A Larger View

a commentary on how current events reflect— or not—our search for higher values

  • Volume XXIV
  • No. 1
  • January/February 2019
  • Bulletin of The Inner/Outer Partnership

The pieces are reposted from some of the entries in InnerLifeDirections.com

in this issue:

  • Heath Span
  • Feeding The Planet
  • BBL, Dangers and Other Issues
  • Space Travel and Billionaires
  • Rights For Sex Workers
  • Student Debt Crisis
  • To Ponder On

Health Span

Heart disease, diabetes, neurological disorders, cancer, stroke are all diseases which increasingly occur as people age. In fact old age is the biggest risk factor for disease. A large number of people want to avoid disease and extend their lifespan. After all Star Trek’s Mr. Spock taught us to live long and prosper. New drugs are being tried, and of course there are many who might want to try whatever they think is available, anything that might prolong their life. But scientists apparently see the issues differently. The body is not constructed to last as long as some might wish. Although there is some dispute as to how long that might be, and as to whether or not there would be an upper limit of 115 years or if there is one at all. Instead of tackling some of the diseases individually some are targeting old age itself. In fact animal studies have shown possibilities in terms of better understanding old age. In a recent JAMA article old age was characterized by processes which can fit into 4 categories: chronic inflammation, cell dysfunction, changes in stem cells that make them fail to regenerate tissue, and cellular senescence which is something in tissue that is like an accumulation of aging cells that invite disease.  What is to be noted in all this is that some researchers think that pushing the limits of lifespan may be creating consequences, and it is possible that Alzheimer’s is one of those consequences.  The emphasis though is that by preventing age related diseases, mortality can in some way be affected. This means that the idea is not to lengthen lifespan but instead to create a health span.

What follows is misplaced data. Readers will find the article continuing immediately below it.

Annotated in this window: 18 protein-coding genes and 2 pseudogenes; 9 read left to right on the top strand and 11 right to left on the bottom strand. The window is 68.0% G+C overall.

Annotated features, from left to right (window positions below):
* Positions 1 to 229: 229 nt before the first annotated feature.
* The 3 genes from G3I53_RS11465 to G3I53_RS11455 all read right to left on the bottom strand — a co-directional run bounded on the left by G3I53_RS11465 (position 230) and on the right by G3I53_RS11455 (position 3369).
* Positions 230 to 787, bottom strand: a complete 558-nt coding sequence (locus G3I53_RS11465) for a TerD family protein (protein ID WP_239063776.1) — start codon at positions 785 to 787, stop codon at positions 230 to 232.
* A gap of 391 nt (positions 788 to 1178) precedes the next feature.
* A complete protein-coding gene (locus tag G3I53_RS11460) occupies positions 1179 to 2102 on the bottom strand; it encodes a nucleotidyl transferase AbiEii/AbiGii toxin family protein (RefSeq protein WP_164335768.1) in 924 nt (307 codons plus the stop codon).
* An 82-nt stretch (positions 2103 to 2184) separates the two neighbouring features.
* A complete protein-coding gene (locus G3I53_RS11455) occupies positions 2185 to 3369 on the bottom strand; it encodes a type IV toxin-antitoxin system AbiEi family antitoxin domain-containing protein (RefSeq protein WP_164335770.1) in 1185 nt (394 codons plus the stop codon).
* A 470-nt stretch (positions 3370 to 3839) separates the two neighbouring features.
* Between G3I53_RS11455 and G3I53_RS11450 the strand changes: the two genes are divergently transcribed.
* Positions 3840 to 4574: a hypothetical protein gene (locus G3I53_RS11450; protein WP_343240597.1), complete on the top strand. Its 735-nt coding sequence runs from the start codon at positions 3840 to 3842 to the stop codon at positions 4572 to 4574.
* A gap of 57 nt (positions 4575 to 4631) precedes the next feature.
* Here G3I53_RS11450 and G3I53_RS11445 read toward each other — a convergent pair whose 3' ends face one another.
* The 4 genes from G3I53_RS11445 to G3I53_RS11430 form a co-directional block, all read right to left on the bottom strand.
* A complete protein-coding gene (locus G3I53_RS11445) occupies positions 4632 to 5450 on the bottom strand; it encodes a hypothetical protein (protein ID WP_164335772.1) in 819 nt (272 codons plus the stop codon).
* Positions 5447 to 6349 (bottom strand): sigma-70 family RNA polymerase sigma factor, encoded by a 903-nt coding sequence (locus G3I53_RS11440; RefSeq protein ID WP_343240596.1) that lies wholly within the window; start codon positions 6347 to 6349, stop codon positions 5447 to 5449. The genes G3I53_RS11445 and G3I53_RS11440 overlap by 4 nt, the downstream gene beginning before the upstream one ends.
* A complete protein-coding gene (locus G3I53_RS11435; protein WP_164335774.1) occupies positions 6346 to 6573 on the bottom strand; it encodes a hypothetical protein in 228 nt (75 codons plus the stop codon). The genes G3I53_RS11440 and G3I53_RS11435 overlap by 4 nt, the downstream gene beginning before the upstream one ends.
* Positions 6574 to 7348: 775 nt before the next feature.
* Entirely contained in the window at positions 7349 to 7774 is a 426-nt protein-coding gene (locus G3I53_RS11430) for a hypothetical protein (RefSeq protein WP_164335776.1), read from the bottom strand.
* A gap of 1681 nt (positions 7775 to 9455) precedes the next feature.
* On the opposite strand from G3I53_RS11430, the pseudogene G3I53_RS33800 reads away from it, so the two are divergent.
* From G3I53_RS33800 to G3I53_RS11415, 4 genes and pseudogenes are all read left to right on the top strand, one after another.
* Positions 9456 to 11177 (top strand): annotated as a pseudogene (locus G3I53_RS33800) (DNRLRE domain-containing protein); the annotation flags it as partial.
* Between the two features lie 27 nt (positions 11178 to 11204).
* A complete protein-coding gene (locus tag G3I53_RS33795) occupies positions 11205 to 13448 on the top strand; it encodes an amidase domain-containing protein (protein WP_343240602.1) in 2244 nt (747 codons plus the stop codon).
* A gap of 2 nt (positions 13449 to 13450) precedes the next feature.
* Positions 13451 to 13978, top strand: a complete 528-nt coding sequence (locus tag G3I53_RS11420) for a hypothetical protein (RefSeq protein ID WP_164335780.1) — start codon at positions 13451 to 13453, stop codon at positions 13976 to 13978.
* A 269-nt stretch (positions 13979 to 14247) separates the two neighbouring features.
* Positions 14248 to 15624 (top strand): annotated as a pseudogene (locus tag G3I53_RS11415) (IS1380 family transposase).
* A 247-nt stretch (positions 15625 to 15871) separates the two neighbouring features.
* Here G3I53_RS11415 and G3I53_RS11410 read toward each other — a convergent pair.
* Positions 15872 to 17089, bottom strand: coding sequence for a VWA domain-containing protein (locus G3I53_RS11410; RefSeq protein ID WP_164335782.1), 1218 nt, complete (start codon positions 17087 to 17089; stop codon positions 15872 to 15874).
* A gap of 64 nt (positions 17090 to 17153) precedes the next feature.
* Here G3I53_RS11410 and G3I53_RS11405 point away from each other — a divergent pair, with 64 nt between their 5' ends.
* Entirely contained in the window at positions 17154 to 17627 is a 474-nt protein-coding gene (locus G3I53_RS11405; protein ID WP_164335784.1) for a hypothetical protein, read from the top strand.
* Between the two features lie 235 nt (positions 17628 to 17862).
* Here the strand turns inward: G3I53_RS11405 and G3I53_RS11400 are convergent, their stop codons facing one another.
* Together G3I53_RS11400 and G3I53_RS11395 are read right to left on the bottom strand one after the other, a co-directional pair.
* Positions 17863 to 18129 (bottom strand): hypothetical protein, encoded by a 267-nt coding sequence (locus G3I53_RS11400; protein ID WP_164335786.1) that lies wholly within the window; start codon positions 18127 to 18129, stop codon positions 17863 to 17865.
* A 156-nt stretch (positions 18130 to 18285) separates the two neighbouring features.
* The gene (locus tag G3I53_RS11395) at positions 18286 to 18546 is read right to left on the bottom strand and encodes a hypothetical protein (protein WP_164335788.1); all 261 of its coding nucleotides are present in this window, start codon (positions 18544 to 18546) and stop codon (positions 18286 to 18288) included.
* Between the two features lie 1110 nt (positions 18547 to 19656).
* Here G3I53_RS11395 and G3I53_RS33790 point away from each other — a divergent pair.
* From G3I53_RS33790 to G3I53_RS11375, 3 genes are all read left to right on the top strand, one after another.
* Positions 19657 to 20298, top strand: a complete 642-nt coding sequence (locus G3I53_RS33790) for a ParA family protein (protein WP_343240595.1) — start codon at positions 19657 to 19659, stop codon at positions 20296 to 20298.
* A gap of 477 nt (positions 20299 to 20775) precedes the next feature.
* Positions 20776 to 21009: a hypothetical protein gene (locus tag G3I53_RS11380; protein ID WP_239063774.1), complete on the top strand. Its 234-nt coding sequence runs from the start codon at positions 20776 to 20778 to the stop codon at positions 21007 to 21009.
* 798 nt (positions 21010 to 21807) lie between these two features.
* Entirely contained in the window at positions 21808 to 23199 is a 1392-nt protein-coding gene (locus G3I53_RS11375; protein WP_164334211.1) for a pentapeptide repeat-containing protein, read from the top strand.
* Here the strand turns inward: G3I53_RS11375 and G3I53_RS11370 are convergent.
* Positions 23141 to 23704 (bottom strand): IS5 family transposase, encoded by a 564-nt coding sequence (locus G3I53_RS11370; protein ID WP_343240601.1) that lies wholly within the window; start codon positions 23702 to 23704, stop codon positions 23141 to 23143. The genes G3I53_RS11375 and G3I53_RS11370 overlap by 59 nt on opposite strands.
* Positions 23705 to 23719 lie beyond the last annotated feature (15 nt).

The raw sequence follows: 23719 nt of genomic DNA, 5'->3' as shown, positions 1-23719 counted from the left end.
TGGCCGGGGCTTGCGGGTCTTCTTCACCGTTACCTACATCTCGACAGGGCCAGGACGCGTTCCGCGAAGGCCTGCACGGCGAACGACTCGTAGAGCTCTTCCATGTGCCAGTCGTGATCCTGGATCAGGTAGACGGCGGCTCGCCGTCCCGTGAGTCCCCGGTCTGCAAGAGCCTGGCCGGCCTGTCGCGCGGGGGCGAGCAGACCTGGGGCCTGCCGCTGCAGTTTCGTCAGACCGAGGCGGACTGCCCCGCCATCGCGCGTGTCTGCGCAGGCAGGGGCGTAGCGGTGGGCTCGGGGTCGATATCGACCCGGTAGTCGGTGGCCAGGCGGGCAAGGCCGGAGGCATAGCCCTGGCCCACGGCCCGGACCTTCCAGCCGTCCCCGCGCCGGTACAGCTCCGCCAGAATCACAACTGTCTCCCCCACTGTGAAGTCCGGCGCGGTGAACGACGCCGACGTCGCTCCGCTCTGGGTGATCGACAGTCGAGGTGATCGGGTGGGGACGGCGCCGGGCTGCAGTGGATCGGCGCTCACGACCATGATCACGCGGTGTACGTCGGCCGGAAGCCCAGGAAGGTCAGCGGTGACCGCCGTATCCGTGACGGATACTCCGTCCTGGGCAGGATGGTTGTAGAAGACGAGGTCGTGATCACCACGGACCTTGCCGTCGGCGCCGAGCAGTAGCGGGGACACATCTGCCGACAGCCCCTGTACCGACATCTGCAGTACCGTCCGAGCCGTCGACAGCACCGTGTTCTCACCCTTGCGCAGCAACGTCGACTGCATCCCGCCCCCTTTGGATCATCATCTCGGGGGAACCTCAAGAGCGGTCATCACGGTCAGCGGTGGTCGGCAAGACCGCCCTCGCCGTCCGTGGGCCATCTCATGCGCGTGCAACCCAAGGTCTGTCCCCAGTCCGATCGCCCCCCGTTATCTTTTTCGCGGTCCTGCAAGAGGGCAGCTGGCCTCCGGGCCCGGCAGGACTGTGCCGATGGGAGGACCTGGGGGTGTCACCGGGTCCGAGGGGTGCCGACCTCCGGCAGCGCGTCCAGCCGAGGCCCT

Feeding The Planet

More and more statistics tell us people need to lose weight and it turns out that has an important consequence: Feeding the planet. By 2050 the planet will grow to 9 billion people. And it seems people getting larger will pose a challenge to feeding the planet while hopefully not increasing world hunger. The researchers at the Norwegian University of Science and Technology say this greater caloric intake has not been factored into previous calculations and forecasts of the food needed. The scientists say, ”Based on the discovered trends, feeding 9 billion people in 2050 will require significantly more total calories than feeding the same people today.” They analyzed data from 186 countries (almost all the world’s existing countries) from 1975 to 2014 and not only are people getting heavier they are also getting taller. When seen country by country, the needs of each country varies. In Tonga the average person weighs 205lbs but in Viet Nam it is 114lbs. There are obviously a lot of variables, but the trend still is that people consume more calories, and that means more food.